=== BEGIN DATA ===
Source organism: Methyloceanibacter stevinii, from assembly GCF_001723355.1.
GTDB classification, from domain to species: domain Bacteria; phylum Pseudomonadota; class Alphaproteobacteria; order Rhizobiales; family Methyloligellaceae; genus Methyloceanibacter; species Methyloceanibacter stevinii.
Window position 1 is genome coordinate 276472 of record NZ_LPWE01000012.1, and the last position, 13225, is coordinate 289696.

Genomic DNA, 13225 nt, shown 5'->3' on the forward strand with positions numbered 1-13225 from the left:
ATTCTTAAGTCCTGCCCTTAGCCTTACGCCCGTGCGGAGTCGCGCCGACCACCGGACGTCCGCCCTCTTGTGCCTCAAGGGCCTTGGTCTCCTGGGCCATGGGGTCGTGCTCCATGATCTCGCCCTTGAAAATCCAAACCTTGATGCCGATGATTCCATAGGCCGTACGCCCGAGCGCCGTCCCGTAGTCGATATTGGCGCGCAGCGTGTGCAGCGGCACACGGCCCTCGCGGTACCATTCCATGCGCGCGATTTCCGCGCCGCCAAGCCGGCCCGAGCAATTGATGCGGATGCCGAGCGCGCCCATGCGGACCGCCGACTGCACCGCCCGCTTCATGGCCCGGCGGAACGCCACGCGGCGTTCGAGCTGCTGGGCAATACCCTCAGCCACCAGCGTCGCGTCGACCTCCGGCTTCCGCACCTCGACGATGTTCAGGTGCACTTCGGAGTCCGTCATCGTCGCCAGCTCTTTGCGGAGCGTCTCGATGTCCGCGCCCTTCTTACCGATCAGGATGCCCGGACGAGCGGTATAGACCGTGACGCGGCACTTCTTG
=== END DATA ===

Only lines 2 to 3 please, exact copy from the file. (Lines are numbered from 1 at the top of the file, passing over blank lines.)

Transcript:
GTDB classification, from domain to species: domain Bacteria; phylum Pseudomonadota; class Alphaproteobacteria; order Rhizobiales; family Methyloligellaceae; genus Methyloceanibacter; species Methyloceanibacter stevinii.
Window position 1 is genome coordinate 276472 of record NZ_LPWE01000012.1, and the last position, 13225, is coordinate 289696.